March 24, 1950 – The Donald Duck Short Film Crazy Over Daisy is Released to Theaters


“Oh, you poor little darlings! Was Donald mean to you?”

On March 24, 1950, the Donald Duck short film Crazy Over Daisy was released to theaters. The short is similar to the Mickey Mouse short film The Nifty Nineties, being set in the early 1900s, and features cameos of Goofy, Mickey, and Minnie. The short was directed by Jack Hannah.

The short begins with Donald riding a penny-farthing to Daisy’s house, passing Goofy driving an ice truck, and Mickey and Minnie in their car. As he passes through the park, Chip, who has been relaxing in a tree, spies Donald passing by and calls for Dale. The pair spot Donald and make fun of him before following him. They mock Donald as he continues to ride the penny-farthing, and the teasing continues to go back and forth. Dale then gets an idea to tie Donald’s hands to the handlebars, and Donald goes careening through the park. When he finally frees himself, he sees that the chipmunks have released a cannonball to chase him down a hill, which Donald frantically tries to escape. The cannonball flattens Donald’s vehicle to nothing more than a rail, and Donald chases them around the park, taking them home and building a new penny-farthing – with Chip and Dale spinning within the wheels like hamsters. When Donald arrives at Daisy’s, Daisy chastises him for being so cruel to the chipmunks, and takes the pair inside, leaving Donald all alone outside.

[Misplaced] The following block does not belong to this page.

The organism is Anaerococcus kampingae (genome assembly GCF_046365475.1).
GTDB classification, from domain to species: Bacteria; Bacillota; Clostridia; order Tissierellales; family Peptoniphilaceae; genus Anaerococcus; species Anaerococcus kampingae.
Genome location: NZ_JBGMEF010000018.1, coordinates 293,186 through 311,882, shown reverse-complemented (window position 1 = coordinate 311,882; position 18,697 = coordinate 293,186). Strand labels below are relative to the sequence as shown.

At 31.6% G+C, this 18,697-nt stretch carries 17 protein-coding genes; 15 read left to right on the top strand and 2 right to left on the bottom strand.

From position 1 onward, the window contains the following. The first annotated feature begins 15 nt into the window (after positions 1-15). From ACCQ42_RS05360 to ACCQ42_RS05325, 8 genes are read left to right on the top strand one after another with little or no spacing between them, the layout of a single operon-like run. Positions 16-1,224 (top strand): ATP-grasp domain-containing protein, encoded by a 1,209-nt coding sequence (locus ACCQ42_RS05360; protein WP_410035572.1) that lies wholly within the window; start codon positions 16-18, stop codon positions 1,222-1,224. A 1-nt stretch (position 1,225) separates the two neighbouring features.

March 23

March 23, 1950 – Bobby Driscoll Wins the Academy Juvenile Award

Bobby Driscoll Award

“[The award] goes to the little boy whose performance in The Window and So Dear to My Heart enchanted movie-goers and critics alike, Bobby Driscoll.” – Presenter Donald O’Connor

On March 23, 1950, the 22nd Academy Awards were held at the Royal Pantages Theater in Hollywood, California. For his work in the Disney film So Dear to My Heart, as well as the RKO film The Window, Bobby Driscoll was awarded with the Academy Juvenile Award as the best juvenile actor of 1949. So Dear to My Heart was Driscoll’s second film for the Disney Studios, and he had received several positive reviews for his role as Jeremiah Kincaid. He was the ninth recipient of the award, joining actors such as Mickey Rooney and Shirley Temple.

March 22

March 22, 2005 – The Updated Soundtrack to the Animated Series Kim Possible is Released

Kim Possible

“Call me, beep me, if you want to reach me.”

On March 22, 2005, the soundtrack to the hit animated series Kim Possible was re-released through Walt Disney Records. An updated version of the original 2003 album, this version contained remixes of the theme song “Call Me, Beep Me! (The Kim Possible Song)” by Christina Milian, as well as a combination of songs from and inspired by the show. The artists featured include Disney artist (and voice of title character) Christy Carlson Romano, pop artist Aaron Carter, and band Smash Mouth.